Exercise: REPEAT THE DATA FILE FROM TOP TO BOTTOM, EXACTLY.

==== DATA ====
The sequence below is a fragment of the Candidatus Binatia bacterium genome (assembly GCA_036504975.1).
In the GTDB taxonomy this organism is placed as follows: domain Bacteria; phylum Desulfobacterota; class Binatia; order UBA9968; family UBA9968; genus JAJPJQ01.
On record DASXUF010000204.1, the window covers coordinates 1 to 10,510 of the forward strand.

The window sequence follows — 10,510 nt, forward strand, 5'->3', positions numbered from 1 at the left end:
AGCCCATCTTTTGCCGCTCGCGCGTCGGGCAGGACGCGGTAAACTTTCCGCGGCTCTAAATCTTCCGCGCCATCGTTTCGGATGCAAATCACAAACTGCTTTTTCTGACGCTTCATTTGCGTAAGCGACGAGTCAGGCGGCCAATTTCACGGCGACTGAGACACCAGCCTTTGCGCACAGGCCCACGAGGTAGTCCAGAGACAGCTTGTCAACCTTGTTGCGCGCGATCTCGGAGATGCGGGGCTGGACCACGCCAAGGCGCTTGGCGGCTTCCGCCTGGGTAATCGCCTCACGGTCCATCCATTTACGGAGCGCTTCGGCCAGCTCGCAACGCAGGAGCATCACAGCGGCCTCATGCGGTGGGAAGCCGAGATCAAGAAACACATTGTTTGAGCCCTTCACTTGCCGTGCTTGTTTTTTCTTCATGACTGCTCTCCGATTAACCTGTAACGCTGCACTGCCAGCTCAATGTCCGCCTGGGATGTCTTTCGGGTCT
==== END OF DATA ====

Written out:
The sequence below is a fragment of the Candidatus Binatia bacterium genome (assembly GCA_036504975.1).
In the GTDB taxonomy this organism is placed as follows: domain Bacteria; phylum Desulfobacterota; class Binatia; order UBA9968; family UBA9968; genus JAJPJQ01.
On record DASXUF010000204.1, the window covers coordinates 1 to 10,510 of the forward strand.

The window sequence follows — 10,510 nt, forward strand, 5'->3', positions numbered from 1 at the left end:
AGCCCATCTTTTGCCGCTCGCGCGTCGGGCAGGACGCGGTAAACTTTCCGCGGCTCTAAATCTTCCGCGCCATCGTTTCGGATGCAAATCACAAACTGCTTTTTCTGACGCTTCATTTGCGTAAGCGACGAGTCAGGCGGCCAATTTCACGGCGACTGAGACACCAGCCTTTGCGCACAGGCCCACGAGGTAGTCCAGAGACAGCTTGTCAACCTTGTTGCGCGCGATCTCGGAGATGCGGGGCTGGACCACGCCAAGGCGCTTGGCGGCTTCCGCCTGGGTAATCGCCTCACGGTCCATCCATTTACGGAGCGCTTCGGCCAGCTCGCAACGCAGGAGCATCACAGCGGCCTCATGCGGTGGGAAGCCGAGATCAAGAAACACATTGTTTGAGCCCTTCACTTGCCGTGCTTGTTTTTTCTTCATGACTGCTCTCCGATTAACCTGTAACGCTGCACTGCCAGCTCAATGTCCGCCTGGGATGTCTTTCGGGTCT